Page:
Inspector John Guthrie of the Society for the Prevention of Cruelty to Children, said he visited the house of the accused on 12th September last and found the child William at the foot of the stair in a wretched condition. He was in rags, was filthy, and covered with vermin, while his head was covered with scab. Witness took the little boy to the house, and found the other two children in the same state.

He advised the accused to take the children to the dispensary or the Shelter, but although he visited the house frequently after this he found the children in the same state. The father would not let the children go to the Shelter.

A policeman named George White spoke to the accused being very much addicied to drink. Tho Society for the Prevention of Cruelty to Children took the case in hand and with the assistance of the policeman the children were taken to the Shelter, where they were attended to. Their clothes were found to be in such a condition that it was necessary to destroy them. The Sheriff sent Blackley to prison for three weeks.

Edinburgh Evening News, 1 December 1902





The somewhat extraordinary spectacle of a husband and wife charged together with bigamy was witnessed in Edinburgh City Police Court to-day.

The accused were William Lawson, a carter, living at Wilson’s Court, Canongate, and Maria Jane Lawson, residing at 12 Scott’s Close. The former was charged with having, on the 19th September last, in St Barnabas Mission Church, Simpson’s Court, Greenside Row, being the lawful husband of Maria Lawson, then residing at 10 Old Fishmarket Close, and she being still alive, he bigamously married Agnes Pringle, 6 Wilson’s Court, Canongate.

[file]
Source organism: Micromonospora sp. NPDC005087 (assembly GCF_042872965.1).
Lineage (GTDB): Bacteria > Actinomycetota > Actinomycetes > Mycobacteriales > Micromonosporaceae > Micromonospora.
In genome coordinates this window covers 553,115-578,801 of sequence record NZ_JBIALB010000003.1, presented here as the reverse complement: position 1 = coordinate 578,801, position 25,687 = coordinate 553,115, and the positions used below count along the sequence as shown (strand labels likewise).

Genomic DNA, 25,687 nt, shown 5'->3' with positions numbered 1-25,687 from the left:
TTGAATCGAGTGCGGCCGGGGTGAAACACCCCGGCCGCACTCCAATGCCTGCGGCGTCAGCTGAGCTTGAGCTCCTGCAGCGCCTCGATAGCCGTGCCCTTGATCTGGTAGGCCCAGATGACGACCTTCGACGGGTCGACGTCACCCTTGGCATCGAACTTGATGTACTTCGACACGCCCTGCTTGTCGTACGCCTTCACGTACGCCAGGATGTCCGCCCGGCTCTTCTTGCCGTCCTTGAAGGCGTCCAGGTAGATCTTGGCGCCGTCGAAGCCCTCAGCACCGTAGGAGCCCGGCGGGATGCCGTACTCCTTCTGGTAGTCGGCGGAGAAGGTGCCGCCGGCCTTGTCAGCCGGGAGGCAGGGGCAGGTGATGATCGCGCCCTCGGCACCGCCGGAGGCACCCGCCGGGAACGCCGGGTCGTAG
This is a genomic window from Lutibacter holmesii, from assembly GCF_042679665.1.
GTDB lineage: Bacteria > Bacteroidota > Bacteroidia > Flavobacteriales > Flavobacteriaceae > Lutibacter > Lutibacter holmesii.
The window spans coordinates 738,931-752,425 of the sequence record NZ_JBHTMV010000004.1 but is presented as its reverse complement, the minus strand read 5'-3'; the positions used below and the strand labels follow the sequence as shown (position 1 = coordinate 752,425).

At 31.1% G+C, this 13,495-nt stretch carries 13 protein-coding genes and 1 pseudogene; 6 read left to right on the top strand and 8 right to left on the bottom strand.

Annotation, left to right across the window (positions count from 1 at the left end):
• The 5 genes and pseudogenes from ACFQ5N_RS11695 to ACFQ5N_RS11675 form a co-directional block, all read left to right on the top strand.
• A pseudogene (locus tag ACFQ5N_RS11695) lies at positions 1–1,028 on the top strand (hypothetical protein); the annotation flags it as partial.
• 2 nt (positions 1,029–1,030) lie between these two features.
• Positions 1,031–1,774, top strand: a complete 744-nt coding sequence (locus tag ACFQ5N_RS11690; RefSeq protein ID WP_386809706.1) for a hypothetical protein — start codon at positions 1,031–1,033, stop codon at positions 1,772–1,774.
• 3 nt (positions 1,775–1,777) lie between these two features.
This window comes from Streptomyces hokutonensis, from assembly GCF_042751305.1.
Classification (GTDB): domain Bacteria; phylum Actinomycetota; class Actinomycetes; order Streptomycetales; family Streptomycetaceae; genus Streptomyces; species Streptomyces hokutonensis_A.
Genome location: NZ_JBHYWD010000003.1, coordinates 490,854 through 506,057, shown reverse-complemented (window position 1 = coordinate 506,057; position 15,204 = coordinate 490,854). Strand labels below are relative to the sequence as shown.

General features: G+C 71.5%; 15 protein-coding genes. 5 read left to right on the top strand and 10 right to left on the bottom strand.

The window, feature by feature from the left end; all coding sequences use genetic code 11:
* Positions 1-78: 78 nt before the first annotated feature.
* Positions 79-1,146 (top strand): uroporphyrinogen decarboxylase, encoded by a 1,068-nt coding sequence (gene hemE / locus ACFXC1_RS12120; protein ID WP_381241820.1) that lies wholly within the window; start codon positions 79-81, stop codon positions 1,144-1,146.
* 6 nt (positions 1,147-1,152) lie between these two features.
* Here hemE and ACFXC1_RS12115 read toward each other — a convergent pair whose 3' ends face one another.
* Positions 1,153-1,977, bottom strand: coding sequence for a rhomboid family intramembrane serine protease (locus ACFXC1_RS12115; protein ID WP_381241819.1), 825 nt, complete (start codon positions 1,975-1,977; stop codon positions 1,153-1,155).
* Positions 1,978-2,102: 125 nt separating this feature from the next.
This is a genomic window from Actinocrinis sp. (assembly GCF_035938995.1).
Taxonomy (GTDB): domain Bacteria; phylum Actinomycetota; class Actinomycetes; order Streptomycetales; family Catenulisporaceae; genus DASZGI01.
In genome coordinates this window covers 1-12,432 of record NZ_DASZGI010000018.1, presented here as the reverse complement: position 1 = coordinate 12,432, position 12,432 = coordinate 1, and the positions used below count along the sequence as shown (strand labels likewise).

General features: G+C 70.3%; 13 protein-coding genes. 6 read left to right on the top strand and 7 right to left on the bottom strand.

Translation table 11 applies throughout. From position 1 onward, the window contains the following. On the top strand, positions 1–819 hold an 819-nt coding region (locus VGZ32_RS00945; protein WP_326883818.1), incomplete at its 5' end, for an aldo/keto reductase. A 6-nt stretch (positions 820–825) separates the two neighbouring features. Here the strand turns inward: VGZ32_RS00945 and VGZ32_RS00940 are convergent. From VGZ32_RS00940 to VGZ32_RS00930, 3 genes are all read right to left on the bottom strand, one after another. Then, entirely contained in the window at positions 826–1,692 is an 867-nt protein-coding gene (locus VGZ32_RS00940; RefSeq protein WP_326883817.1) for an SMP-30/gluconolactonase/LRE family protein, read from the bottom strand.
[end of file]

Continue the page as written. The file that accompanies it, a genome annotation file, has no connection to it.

The woman was charged with having, on the 29th September, 1899, in St Michael’s Episcopal Church, Hill Square, being the lawful wife of William Lawson, and he being still alive, she bigamously married Peter Cannon, 10 Society, Brown Square.

The case of the woman first came under the notice of the police, and while they were inquiring into it they were startled to find that the husband was implicated in a similar charge, and the pair were both arrested last night in their homes.

Edinburgh Evening News, 2 December 1902



At a pleading diet of Edinburgh Sheriff and Criminal Court to-day, before Sheriff Rutherfurd, Maria Jane Lawson, a woman of middle age,[2] pleaded guilty to having bigamously married Peter Cannon, her real husband, Wm. Lawson, being still alive.

The accused had quite a large number of sympathisers in the body of the Court, and they made their presence felt by loud sobs.

An agent on behalf of accused stated that her real husband had also bigamously married, and had recently been sent to prison for two months.

The accused’s story was that her real husband ill-treated her, and she left him. The Sheriff reminded the agenet that that was not the real husband’s story. It was only quite recently that her real husband had bigamously married.

The Sheriff passed sentence of two months’ imprisonment.

About half-a-dozen females with tear-stained eyes looked longingly at the accused till she had disappeared downstairs.[3]

Edinburgh Evening News, 18 December 1902.

[2] She was about 34 years old.

[3] Maria Jane Cannon  ('widow of [1] Peter [sic] Lawson, General Labourer [2] Peter Cannon, General Labourer') of 6 Society Buildings, Edinburgh, died on 15.2.1941. On the Deaths register she was listed as the daughter of Arthur M'Grory (Road Constructor) and Helen M'Grory). She died in the Royal Infirmary aged 73 years old, after 6 months of stomach cancer [685/5 334].



Jane Foster, ten years of age, died in Edinburgh Royal Infirmary, to-day, as the result of a burning accident.

The little girl lived with her parents at 2 Gilchrist Entry, Greenside, and last night her clothes became ignited through coming in contact with the fire.

She was very severely burned, and succumbed to her injuries this morning.

Edinburgh Evening News, 25 December 1902